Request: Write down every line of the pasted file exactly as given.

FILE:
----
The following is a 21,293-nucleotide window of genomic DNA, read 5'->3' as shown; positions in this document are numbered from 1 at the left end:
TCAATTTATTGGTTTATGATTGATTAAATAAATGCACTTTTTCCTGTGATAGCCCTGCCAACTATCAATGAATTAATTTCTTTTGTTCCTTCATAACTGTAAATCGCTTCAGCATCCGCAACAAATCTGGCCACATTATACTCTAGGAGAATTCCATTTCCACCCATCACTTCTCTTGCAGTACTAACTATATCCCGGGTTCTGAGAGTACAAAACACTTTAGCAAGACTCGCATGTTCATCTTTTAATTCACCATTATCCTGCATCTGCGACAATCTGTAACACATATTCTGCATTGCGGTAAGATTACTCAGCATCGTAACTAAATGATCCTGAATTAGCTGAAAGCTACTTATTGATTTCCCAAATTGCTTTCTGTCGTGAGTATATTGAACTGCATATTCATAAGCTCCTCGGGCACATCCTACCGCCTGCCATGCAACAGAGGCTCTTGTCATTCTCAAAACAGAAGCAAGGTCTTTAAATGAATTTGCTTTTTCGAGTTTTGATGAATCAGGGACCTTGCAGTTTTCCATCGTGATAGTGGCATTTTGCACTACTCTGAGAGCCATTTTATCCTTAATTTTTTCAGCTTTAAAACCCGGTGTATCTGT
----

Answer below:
The following is a 21,293-nucleotide window of genomic DNA, read 5'->3' as shown; positions in this document are numbered from 1 at the left end:
TCAATTTATTGGTTTATGATTGATTAAATAAATGCACTTTTTCCTGTGATAGCCCTGCCAACTATCAATGAATTAATTTCTTTTGTTCCTTCATAACTGTAAATCGCTTCAGCATCCGCAACAAATCTGGCCACATTATACTCTAGGAGAATTCCATTTCCACCCATCACTTCTCTTGCAGTACTAACTATATCCCGGGTTCTGAGAGTACAAAACACTTTAGCAAGACTCGCATGTTCATCTTTTAATTCACCATTATCCTGCATCTGCGACAATCTGTAACACATATTCTGCATTGCGGTAAGATTACTCAGCATCGTAACTAAATGATCCTGAATTAGCTGAAAGCTACTTATTGATTTCCCAAATTGCTTTCTGTCGTGAGTATATTGAACTGCATATTCATAAGCTCCTCGGGCACATCCTACCGCCTGCCATGCAACAGAGGCTCTTGTCATTCTCAAAACAGAAGCAAGGTCTTTAAATGAATTTGCTTTTTCGAGTTTTGATGAATCAGGGACCTTGCAGTTTTCCATCGTGATAGTGGCATTTTGCACTACTCTGAGAGCCATTTTATCCTTAATTTTTTCAGCTTTAAAACCCGGTGTATCTGT